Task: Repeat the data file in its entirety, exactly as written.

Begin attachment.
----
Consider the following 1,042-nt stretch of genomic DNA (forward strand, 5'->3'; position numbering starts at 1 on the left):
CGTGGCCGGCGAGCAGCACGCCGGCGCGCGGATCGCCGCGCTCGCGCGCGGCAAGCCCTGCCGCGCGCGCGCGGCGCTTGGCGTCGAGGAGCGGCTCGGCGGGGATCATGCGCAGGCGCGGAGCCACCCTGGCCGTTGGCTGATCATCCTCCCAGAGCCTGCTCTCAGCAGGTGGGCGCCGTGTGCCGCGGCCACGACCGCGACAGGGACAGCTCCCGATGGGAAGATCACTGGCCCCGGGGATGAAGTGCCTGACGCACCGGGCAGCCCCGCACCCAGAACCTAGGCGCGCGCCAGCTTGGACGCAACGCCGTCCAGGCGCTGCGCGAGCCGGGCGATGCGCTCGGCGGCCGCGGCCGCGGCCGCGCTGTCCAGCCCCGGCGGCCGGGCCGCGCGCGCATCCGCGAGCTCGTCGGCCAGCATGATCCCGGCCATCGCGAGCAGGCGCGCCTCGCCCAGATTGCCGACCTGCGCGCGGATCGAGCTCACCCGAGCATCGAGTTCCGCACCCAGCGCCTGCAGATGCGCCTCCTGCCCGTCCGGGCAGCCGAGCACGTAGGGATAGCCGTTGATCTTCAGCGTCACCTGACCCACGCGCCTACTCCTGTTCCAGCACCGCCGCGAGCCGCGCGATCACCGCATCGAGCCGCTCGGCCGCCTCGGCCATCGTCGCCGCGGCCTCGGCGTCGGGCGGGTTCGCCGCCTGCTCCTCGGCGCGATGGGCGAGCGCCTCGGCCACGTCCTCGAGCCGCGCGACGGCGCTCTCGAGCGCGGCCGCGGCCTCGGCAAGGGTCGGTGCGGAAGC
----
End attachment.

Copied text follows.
Consider the following 1,042-nt stretch of genomic DNA (forward strand, 5'->3'; position numbering starts at 1 on the left):
CGTGGCCGGCGAGCAGCACGCCGGCGCGCGGATCGCCGCGCTCGCGCGCGGCAAGCCCTGCCGCGCGCGCGCGGCGCTTGGCGTCGAGGAGCGGCTCGGCGGGGATCATGCGCAGGCGCGGAGCCACCCTGGCCGTTGGCTGATCATCCTCCCAGAGCCTGCTCTCAGCAGGTGGGCGCCGTGTGCCGCGGCCACGACCGCGACAGGGACAGCTCCCGATGGGAAGATCACTGGCCCCGGGGATGAAGTGCCTGACGCACCGGGCAGCCCCGCACCCAGAACCTAGGCGCGCGCCAGCTTGGACGCAACGCCGTCCAGGCGCTGCGCGAGCCGGGCGATGCGCTCGGCGGCCGCGGCCGCGGCCGCGCTGTCCAGCCCCGGCGGCCGGGCCGCGCGCGCATCCGCGAGCTCGTCGGCCAGCATGATCCCGGCCATCGCGAGCAGGCGCGCCTCGCCCAGATTGCCGACCTGCGCGCGGATCGAGCTCACCCGAGCATCGAGTTCCGCACCCAGCGCCTGCAGATGCGCCTCCTGCCCGTCCGGGCAGCCGAGCACGTAGGGATAGCCGTTGATCTTCAGCGTCACCTGACCCACGCGCCTACTCCTGTTCCAGCACCGCCGCGAGCCGCGCGATCACCGCATCGAGCCGCTCGGCCGCCTCGGCCATCGTCGCCGCGGCCTCGGCGTCGGGCGGGTTCGCCGCCTGCTCCTCGGCGCGATGGGCGAGCGCCTCGGCCACGTCCTCGAGCCGCGCGACGGCGCTCTCGAGCGCGGCCGCGGCCTCGGCAAGGGTCGGTGCGGAAGC